Women, in particular, faced unjust treatment and lacked equal rights in Rajpura as women carried the burden for reproductive, household, agricultural and nonagricultural work, yet were unable, in most cases, to own land. These inequities are exacerbated by the existing class and caste divides within Rajpura society, which installed ‘a deeply patriarchal system of landownership and pattern of social relations’ (80). 29 per cent of women in Rajpura are literate (74) compared to 59 per cent of men (and 46 per cent of rural woman in India), and a strict gender-based division of labour is perpetuated in agriculture and other sectors, while women receive few benefits despite their substantial agricultural labour and unrecognised reproductive labour (76).
Local leaders came from the castes which previously held money and power, establishing policies and systems to hold on to both despite an independent India. Being a mostly unequal agrarian society, the people of Rajasthan lacked ‘a strong history of political mobilization’, which partially facilitated the concentration of power in the hands of a few (79). Finally, the combination of Rajpura’s lack of history concerning peasant insurgency and its vastly unequal agrarian structure resulted in ‘Big Men Politics’ (local politics being undertaken by powerful men), which served as an additional factor in setting the ideal stage for the arrival of the SEZ.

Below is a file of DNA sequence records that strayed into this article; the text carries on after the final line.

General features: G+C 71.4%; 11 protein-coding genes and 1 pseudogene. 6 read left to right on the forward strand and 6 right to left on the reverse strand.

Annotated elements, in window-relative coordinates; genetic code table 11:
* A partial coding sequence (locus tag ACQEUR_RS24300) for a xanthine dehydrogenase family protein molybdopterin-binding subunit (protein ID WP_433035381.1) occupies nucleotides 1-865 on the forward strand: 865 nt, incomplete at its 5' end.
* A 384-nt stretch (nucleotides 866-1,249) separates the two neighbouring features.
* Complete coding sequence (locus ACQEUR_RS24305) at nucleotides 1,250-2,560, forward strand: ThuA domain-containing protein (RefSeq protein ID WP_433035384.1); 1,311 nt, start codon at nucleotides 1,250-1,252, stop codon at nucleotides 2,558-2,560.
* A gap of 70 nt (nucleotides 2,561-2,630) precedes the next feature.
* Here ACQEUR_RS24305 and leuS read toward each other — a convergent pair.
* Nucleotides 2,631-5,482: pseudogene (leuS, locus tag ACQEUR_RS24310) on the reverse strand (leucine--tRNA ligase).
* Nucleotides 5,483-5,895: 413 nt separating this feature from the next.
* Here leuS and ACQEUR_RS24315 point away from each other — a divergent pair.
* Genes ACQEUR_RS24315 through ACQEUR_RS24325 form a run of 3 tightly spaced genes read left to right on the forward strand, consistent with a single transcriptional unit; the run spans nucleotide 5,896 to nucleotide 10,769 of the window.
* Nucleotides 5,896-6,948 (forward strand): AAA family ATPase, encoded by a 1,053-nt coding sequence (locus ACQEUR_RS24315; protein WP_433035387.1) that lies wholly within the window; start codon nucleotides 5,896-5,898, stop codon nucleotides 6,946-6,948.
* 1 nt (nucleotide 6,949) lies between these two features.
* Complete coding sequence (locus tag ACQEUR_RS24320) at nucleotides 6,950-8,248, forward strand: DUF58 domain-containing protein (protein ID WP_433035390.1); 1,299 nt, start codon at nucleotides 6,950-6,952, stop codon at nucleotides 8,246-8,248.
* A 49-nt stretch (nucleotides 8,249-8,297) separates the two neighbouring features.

In Chapter Four, Levien details the effect of the Rajasthan government agreeing to transform Rajpura into a SEZ. This chapter highlights how the government came up with a scheme to make land prices go up, enticing ‘indebted lower-caste farmers’ (82) to sell their land. As they did so, the Rajpura government then sold it to the MWC. The Rajasthan government systematically took over the land in Rajpura by first offering settlements and compensation land plots to the farmers, eventually using the police to dispossess the residents forcibly.
The chapter divides the actions taken into three phases: compliance; accumulation; and disaccumulation. Compliance relates to the first step needed to create the MWC, offering farmers the option to sell their land for compensation in order to ‘soften opposition’ and ‘buy consent’ (83). This shifted the action of accumulating land from a transaction between the people and the state broadly to one between individual landowners and the market. However, this process often left farmers with less than their land was worth, and disproportionately affected people of lower caste and lower socioeconomic status. Thus, the next stage was turning this land, previously used for agriculture, into the ideal industrial MWC. Though the SEZs were intended to promote manufacturing, the MWC quickly became a centre for the IT industry to flourish, enjoying tax breaks and other benefits. Also, the MWC developed ‘lifestyle zones’ in order to facilitate consumption by middle-class and white-collar workers. Instead of focusing on labour-intensive industries to create more jobs, the MWC was disproportionately inhabited by the ‘knowledge economy’ (Chapter Six), which left many working people without a place in the new market.